Much more importantly, however, my readers hate going to half-completed articles. Due to numerous and ongoing reader complaints, I am going to make an extra effort not to link to your articles until they're posted in their entirety, which in some cases will mean I end up not posting about them at all. I don't drive much traffic to sites, but I do drive a little, and I thought some of you might want to know why you're not getting linked on a regular basis.
* "For us, convention debuts truly are a matter of survival." -- publisher Brett Warnock speaks on the subject of convention debuts, which is worth noting even at this relatively late date because Top Shelf is one of the handful of comics companies that openly engage in this practice. Warnock goes on to say that he would consider participating in some sort of set-up by which retailers could find out about probable convention debuts, which is something that if it came to pass I'd support, too.
* the cartoonist Adrian Tomine covers The New Yorker this week, which is probably as good a time as any to mention that he's going back on the road again, if only briefly. Supporting cartoonists on tour leads to more cartoonists on tour.
* this review of Jack Cole's Betsy and Me slips into a compelling area of inquiry: the potential effect the strip may have had on Cole's suicide, and whether or not this is a fair topic on which to speculate in the first place.
* not comics: I caught the first half of this story, but not the second half: following news that Lucasfilm sued the big-time gaming convention organizer Gen Con, LLC on the basis of what may or may not have happened to funds involved with running a show related to Lucasfilm in Southern California, Gen Con has filed for Chapter 11 bankruptcy. Their flagship gaming show in Indianapolis is expected to go off in August without being drastically harmed. It's weird, I've never been to one nor do I have any reason to go to one, but I thought of Gen Con the other week when the subject of moving Comic-Con International to Las Vegas or Anaheim came up: it made me think of GenCon's move a few years back (might be several at this point) from Madison to Indianapolis. I think I'd rather go to Madison. thanks to Lea Hernandez for letting me know the story had continued
* here's a nice, long, and thankfully for some of us English-language article on the 70th anniversary of Spirou and how that magazine shaped the formats and tastes in French-language comics. If there's an anniversary in French-language comics, there's probably an exhibit.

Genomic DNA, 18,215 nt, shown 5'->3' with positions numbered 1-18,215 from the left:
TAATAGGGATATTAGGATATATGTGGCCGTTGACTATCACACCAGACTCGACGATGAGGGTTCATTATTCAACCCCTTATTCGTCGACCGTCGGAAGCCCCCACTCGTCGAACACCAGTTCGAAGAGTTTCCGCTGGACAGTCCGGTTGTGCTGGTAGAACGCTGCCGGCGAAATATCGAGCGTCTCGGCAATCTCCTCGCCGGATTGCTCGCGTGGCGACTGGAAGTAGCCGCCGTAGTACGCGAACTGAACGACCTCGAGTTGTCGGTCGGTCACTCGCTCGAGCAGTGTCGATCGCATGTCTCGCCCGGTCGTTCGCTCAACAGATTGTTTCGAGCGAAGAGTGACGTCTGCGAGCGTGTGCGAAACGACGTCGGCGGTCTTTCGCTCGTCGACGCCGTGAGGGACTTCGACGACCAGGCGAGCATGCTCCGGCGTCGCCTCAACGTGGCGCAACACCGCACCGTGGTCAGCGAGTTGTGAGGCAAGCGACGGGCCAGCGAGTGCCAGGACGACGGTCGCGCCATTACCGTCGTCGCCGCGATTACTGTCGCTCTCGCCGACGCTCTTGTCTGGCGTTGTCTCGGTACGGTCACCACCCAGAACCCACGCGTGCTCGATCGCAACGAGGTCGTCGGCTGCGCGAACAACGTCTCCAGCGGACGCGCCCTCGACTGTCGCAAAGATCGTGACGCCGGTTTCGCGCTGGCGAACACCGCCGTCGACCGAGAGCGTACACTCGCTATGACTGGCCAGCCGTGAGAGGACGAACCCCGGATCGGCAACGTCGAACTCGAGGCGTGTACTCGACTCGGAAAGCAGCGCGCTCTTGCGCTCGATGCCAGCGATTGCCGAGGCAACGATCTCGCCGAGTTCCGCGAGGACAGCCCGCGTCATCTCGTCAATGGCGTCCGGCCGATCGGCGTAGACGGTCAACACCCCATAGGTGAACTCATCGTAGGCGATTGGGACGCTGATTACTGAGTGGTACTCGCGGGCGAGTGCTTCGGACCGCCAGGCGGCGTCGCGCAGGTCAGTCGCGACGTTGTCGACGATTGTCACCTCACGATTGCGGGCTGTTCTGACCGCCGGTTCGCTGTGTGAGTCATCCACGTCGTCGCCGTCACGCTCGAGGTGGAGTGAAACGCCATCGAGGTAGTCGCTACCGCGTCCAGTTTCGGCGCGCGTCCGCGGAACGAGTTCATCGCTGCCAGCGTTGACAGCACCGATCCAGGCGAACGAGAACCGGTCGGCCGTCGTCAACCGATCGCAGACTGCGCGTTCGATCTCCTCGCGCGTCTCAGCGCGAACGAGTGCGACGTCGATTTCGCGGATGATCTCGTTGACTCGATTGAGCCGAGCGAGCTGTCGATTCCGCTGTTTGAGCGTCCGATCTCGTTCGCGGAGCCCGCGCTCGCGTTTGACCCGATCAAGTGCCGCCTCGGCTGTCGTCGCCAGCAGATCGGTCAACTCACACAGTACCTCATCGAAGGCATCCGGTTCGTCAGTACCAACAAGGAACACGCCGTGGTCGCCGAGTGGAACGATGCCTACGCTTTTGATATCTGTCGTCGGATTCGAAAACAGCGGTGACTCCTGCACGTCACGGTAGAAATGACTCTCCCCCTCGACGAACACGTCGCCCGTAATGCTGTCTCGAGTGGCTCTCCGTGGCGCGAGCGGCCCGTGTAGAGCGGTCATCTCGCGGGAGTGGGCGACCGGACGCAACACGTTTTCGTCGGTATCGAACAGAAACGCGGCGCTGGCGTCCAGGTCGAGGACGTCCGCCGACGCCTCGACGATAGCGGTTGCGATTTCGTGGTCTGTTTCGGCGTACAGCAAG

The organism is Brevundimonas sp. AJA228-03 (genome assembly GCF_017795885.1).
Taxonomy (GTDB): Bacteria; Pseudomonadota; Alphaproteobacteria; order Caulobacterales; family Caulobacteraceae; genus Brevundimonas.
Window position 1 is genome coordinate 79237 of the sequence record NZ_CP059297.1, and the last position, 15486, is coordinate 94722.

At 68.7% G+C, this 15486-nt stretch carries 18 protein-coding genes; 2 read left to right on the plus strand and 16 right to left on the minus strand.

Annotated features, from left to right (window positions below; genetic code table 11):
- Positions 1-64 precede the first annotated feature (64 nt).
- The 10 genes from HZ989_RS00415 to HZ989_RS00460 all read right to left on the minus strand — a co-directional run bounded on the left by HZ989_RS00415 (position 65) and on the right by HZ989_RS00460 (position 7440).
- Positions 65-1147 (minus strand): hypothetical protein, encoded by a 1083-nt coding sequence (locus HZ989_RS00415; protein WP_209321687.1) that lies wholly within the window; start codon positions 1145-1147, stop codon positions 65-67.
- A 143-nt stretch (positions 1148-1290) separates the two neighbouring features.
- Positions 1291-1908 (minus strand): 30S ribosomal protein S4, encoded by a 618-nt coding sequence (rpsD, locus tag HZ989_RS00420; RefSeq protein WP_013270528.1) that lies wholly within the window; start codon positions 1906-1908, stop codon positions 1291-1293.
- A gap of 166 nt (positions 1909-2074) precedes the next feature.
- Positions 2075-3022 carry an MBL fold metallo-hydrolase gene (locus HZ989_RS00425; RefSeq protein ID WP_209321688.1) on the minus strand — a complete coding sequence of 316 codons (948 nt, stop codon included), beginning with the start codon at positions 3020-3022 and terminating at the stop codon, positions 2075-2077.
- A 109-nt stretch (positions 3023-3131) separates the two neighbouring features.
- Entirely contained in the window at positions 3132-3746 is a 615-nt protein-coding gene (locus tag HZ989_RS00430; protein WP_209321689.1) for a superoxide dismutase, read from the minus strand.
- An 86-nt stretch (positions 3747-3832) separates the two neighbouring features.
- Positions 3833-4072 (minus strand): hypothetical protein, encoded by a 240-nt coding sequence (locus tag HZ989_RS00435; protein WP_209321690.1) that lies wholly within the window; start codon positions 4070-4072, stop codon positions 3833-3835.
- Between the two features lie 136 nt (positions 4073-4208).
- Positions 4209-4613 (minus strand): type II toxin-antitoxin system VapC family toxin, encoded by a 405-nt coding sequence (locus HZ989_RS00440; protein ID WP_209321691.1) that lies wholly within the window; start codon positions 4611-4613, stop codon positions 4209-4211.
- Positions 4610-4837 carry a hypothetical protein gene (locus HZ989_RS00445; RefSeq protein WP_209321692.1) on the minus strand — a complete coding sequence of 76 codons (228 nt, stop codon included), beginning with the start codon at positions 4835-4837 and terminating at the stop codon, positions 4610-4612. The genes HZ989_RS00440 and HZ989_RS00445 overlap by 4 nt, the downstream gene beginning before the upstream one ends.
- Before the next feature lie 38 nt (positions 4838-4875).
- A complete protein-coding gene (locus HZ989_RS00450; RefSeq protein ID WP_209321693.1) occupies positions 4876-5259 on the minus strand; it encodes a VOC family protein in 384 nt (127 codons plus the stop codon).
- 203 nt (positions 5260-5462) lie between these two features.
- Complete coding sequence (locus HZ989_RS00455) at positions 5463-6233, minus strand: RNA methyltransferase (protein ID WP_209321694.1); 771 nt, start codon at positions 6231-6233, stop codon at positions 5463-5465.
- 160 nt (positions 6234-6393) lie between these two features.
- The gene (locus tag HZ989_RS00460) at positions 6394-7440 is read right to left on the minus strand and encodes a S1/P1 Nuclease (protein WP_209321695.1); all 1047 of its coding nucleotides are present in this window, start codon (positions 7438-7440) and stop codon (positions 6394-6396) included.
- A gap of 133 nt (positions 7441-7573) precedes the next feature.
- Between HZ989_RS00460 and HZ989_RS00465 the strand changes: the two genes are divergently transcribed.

* if you take a look at the Quick Hits section, which were all collected this morning during my regular rounds -- rounds not as thorough as some folks' circuits -- I think it supports my contention made yesterday that comics coverage has exploded in terms of volume and number of sources covering the medium. Today's list is like three weeks' worth of quick links from when I started, and three days worth from the time I expanded that section to better accommodate the flood of daily articles.
* you used to see this kind of article, about the hidden comic-book collecting hobby of some person or another, with greater regularity. I have no idea why.
Violence Erupts In Denmark After Re-Publication of Danish Cartoon
According to police reports over 30 people were arrested last night in various Danish cities following the eighth day of local unrest that some folks, particularly international news agencies, are tracing to events including last week's foiled assassination plot against cartoonist Kurt Westergaard and the subsequent republication in Denmark newspapers of his 2005 cartoon featuring Muhammed wearing a turban that was turning into a bomb, one of the infamous Jyllands-Posten cartoons that led to worldwide turmoil in early 2006. Almost 90 fires where reported during Sunday night in the affected cities.
As far as international repercussions go, the biggest reaction seems to have been in Iran, where various political leaders seem to be calling for a two-tired approach of a) reconsideration of current diplomatic relationships with Denmark, and b) the flat-out murder of the people who made, printed and published the cartoons. A scheduled trade mission of Denmark representatives to Iran was canceled.
At least some international organizations like the Organization of the Islamic Conference urged peaceful protests, still citing the re-publication of the cartoon as an incitement to hatred. There were also a few editorials over the weekend reminiscent of 2006 in that they cast the events in terms of the larger issues of free speech rights and how to blend societies with completely different views on such issues, or at least how to get along.